Happy Reading!

Friday, September 11, 2015

Dragon Heart by Cecelia Holland

Things are in flux at Castle Ocean.  The ruling family is devastated by the death of the king in battle.  The ruler of the Empire he was in war with is determined to rule the kingdom and sends one of his brothers to marry the grieving widow.  She manages to put off the wedding until all of her five children are there to attend the ceremony.  The eldest son, Luka, is considered the new King by the inhabitants of the kingdom but the ruler of the Empire plans to put an end to that.

The other son, Jeon, goes to escort his twin sister, Tirza, from a convent where she has been staying to Castle Ocean.  Tirza is a problem to her mother.  Small in size, she cannot talk and her squeaks and shrill noises can be offputting.  As Jeon and Tirza sail home, the ships capsize and the two are separated.  Tirza is stranded in a pool with the cause of the destruction, a massive red dragon.  Amazingly, the dragon can understand Tirza and she spends her time with it telling stories.

Soon enough, she flees the dragon and Jeon, who also managed to survive, finds her and brings her home.  The family is reunited but there is a big obstacle in the way of their happiness.  The Empire must be defeated in its plans to take over.  Can they find a way to defeat the invaders?

Cecelia Holland is known for her historical fiction.  This book takes her into the realm of fantasy and readers will be interested to see what she does with this genre.  The castle itself seems to be alive and doing what it can to overthrow the interlopers.  The siblings work together and each does what they can to further the family's fortunes.  In the background looms the spectre of the dragon and what it plans to do.  This book is recommended for fantasy readers.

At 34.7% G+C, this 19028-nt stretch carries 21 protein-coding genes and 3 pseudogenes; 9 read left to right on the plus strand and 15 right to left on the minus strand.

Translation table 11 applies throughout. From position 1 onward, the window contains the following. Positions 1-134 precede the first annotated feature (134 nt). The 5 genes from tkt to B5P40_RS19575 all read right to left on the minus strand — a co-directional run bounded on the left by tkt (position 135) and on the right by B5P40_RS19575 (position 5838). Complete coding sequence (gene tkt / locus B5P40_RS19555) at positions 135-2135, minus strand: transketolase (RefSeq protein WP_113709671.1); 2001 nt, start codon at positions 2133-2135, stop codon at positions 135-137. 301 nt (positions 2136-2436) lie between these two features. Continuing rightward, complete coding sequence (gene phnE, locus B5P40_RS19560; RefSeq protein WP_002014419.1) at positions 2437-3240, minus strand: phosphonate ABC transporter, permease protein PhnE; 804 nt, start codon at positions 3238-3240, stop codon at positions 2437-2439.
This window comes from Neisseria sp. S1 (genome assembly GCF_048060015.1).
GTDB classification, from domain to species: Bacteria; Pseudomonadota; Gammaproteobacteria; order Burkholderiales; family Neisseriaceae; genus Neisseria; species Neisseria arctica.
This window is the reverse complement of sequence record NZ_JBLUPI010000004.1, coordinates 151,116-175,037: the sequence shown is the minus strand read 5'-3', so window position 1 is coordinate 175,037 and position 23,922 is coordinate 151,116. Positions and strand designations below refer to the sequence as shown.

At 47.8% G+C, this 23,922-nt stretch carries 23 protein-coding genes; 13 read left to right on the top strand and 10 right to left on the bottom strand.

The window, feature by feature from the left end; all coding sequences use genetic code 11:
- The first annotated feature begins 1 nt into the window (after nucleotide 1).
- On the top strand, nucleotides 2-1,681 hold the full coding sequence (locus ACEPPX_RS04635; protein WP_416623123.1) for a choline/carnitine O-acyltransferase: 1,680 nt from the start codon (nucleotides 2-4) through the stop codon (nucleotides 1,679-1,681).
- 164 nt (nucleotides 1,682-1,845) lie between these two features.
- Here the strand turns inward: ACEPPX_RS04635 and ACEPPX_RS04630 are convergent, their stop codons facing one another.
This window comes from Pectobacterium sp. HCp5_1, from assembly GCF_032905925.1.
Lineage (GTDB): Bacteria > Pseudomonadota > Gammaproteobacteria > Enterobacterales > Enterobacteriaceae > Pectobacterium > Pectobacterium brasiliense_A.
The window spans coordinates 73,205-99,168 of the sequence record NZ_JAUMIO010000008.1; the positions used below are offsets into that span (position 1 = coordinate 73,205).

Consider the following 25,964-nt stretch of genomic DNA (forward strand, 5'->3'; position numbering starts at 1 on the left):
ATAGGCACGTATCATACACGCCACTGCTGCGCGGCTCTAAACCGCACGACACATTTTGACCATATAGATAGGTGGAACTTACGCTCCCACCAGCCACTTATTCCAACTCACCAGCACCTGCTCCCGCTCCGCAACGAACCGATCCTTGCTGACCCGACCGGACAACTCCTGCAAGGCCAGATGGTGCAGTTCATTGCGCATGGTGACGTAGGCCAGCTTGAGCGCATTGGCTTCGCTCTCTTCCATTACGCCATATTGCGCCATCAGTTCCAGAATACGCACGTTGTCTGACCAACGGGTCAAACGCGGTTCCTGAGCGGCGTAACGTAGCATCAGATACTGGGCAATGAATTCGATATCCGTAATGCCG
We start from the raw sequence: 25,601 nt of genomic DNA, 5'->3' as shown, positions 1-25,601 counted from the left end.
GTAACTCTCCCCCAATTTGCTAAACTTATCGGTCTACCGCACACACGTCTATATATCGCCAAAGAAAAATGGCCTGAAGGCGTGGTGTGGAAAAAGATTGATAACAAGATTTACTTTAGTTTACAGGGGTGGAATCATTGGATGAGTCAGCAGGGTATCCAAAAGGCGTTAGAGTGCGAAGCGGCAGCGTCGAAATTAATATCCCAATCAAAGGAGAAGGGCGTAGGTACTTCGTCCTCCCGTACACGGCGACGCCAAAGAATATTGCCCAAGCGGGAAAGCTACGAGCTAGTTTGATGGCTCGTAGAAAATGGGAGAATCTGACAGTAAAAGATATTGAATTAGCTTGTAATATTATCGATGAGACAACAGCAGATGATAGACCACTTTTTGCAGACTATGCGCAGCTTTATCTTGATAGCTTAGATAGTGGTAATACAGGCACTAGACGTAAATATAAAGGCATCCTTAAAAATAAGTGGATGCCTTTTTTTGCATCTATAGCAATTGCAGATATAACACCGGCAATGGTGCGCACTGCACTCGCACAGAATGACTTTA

Thursday, September 10, 2015

Another Life by Andrew Vachss

The two year old son of a Saudi prince has been kidnapped.  The average citizen knows nothing about it.  The prince and his government have made sure that the story doesn't hit any press.  There hasn't been a ransom demand and the investigation into the crime is going nowhere.  The Saudis use their influence to pull in the CIA.

The CIA knows the only man who might have a chance at finding the boy.  Burke lives in the murky underground where anything is possible and nothing surprises him.  Burke is a criminal but one thing is certain: no child will ever be harmed by him.  But Burke has no interest in working with any government agency.

But everyone has his price.  Burke's is simple; his love for his chosen family.  His father has been wounded in a caper and the government offers top notch secret care for him.  In addition, all of Burke's collection of criminals he has cultivated over the years will have their records wiped clean.  A chance at another life; a new life for all of his family. 

Burke cannot resist the lure of doing this for the ones he loves.  But he will have to go to places he's never been in order to secure the child's life.  He will have to touch his own emotions and lay them bare for anyone to see.  Burke has spent his life covering up but now he will have to reveal his own story. 

Anyone who has read one of the Burke novels knows the lure of this construct.  Burke is unrepentant about his criminality but also has a loyalty rarely seen for those he considers his family.  Each member has their own fascinating backstory and most readers will have read many of their adventures over the years.  This book is recommended for suspense and thriller readers.

Tuesday, September 8, 2015

The Hidden Relic by James Maxwell

Things continue to get worse for the heroes in the Everman series.  The Emperor's armies are now under the control of the Primate, the leader of the territory that produces essence.  Essence fuels all the magic in the various areas and so the Primate has historically been neutral.  But this Primate is power-mad, determined to unite all the lands under his rule.  He has learned a new way to use essence to control men and bend them to his rule.  He is willing to use any strategy or man to further his goals.